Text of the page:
A wave of legalization of sports gambling has arrived in the United States. 22 states and Washington D.C. have legalized the activity since 2018, and three more states (Louisiana, South Dakota, and Maryland) have that choice to make on their ballots this election cycle.

Companies such as DraftKings, MGM Resorts International, and a plethora of gambling SPACs are garnering most of the investing hype, but Penn National Gaming (NASDAQ:PENN) seems to be the ideal way to play it. Here's why Penn National Gaming is a strong buy.

A football, two bet tickets, and some hundred dollar bills.

Image source: Getty Images.

Business is holding up well

It should come as no surprise that amid the COVID-19-induced lockdowns and mandated social distancing, Penn's casinos, and the casino industry in general, suffered greatly. But considering that, what's impressive is that the company's third quarter revenue fell just 12% year over year. Additionally, net income grew 227% in the same time frame, to $141.2 million, along with a slight expansion in operating margin, and record high EBITDAR (EBITDA plus rent) margin.

How is a casino business performing so well amid such difficult times? Simple: Penn's casino portfolio is entirely made up of regional, drive-to properties, not international destinations. This means the company's clientele is more local and therefore less reliant on air travel to access Penn's locations. As the global health pandemic persists, local access to casinos is proving to be an advantage. 

While MGM and Wynn Resorts continue to see earnings estimates plummet due to a far heavier reliance on international travel, Penn is now expected to earn $1.39 per share next year versus $0.17 just three months ago.  Rolling out online gambling platforms will not be cheap, and this source of cash helps ensure Penn can compete as effectively as possible in the growing sports betting space. To further boost liquidity, the company did raise close to a billion dollars in new equity last month. It used the proceeds to pay down $670 million in net debt, thus deleveraging its balance sheet considerably.

Penn's brick-and-mortar properties will not be where the company creates investor excitement or company growth. It will, however, be the source of funds to pay for the growth projects Penn is orchestrating.

The Barstool difference

Early this year, Penn National bought a 36% stake in Barstool Sports valued at $450 million, and options to increase its stake to 50% in the future. Barstool is a sports media empire boasting 66 million monthly active users, roughly 100 million social media followers, and two of the top 30 podcasts in the country.

Last month, Penn and Barstool jointly debuted Barstool Sportsbook, a digital sports betting app now available in Pennsylvania. The early success has been astounding. In its opening weekend, Barstool Sportsbook surpassed DraftKings' and FanDuel's preliminary download records. Penn's and Barstool's platform now boasts 48,000 Pennsylvanian users as of Penn's most recent update.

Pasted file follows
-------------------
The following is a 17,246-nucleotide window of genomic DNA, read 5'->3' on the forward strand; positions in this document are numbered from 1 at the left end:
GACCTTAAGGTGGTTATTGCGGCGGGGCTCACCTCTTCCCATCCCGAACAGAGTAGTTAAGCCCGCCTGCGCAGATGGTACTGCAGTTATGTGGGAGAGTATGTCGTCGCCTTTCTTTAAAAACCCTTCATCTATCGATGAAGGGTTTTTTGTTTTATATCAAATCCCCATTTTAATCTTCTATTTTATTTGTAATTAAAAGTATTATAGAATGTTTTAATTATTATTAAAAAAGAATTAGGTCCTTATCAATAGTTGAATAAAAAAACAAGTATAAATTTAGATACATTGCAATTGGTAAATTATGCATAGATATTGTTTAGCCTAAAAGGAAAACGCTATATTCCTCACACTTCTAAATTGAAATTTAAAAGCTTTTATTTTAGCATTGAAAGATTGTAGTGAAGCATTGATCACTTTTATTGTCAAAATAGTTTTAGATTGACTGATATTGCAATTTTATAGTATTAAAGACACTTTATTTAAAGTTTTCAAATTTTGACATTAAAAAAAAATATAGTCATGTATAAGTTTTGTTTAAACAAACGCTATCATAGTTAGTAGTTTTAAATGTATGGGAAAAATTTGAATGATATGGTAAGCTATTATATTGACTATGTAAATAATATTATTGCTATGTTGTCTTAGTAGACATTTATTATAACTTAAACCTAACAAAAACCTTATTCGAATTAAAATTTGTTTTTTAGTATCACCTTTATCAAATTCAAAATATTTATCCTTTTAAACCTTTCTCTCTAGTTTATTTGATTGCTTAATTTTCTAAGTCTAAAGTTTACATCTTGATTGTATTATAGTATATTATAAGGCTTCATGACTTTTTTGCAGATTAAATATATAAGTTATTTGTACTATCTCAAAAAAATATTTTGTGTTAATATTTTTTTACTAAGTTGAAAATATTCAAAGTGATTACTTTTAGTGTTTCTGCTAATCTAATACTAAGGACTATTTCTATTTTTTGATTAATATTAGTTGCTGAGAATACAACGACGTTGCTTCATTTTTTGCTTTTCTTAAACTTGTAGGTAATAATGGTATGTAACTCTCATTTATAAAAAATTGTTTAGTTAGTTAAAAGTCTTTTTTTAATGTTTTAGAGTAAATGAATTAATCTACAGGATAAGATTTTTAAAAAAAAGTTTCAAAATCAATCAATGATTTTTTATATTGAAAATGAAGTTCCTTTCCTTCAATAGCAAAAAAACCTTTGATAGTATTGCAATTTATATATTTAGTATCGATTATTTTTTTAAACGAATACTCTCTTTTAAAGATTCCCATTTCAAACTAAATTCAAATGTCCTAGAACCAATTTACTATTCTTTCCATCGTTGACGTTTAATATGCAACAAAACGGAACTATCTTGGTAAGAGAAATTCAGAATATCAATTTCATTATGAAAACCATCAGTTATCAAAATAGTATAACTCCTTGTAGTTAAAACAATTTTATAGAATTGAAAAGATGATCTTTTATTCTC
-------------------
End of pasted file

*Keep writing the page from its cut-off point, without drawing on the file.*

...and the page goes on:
To fully grasp this accomplishment, we need to understand that Barstool Sportsbook is only open in one state, compared to several states for competing products, and that its product is still very new. Additionally, Penn spent virtually nothing on external marketing -- the company merely needed to rely on Barstool's gigantic army of fans for the sports-book to enjoy outperformance. As of today, the product's total annualized handle (total bets taken) is $720 million, and that should grow exponentially as the platform continues to embark on its staged rollout.

Penn plans to debut its Barstool Sportsbook in Michigan later this year before expanding to more states thereafter. CEO Jay Snowden frequently reiterated how pleased he was with the profitable growth Barstool is bringing to the table, not to mention the far lower customer acquisition cost compared to alternatives -- that is a winning combination.

Beyond digital sports-books, Penn is actively shifting its brick-and-mortar assets to the Barstool brand, as well as creating new "stand-alone Barstool-branded entertainment destinations in key markets". This will be instrumental to fully realize the omni-channel potential of this duo.

Go with Penn

Snowden and his team clearly seem to understand how powerful Barstool can be for their company's future success. Penn's regional casinos provide the firepower to invest in growing the Barstool name, and so far that investment has been quite fruitful. When going with a stock in the sports gambling field, bet on Penn for the long term -- I think you'll be happy you did.

This article represents the opinion of the writer, who may disagree with the “official” recommendation position of a Motley Fool premium advisory service. We’re motley! Questioning an investing thesis -- even one of our own -- helps us all think critically about investing and make decisions that help us become smarter, happier, and richer.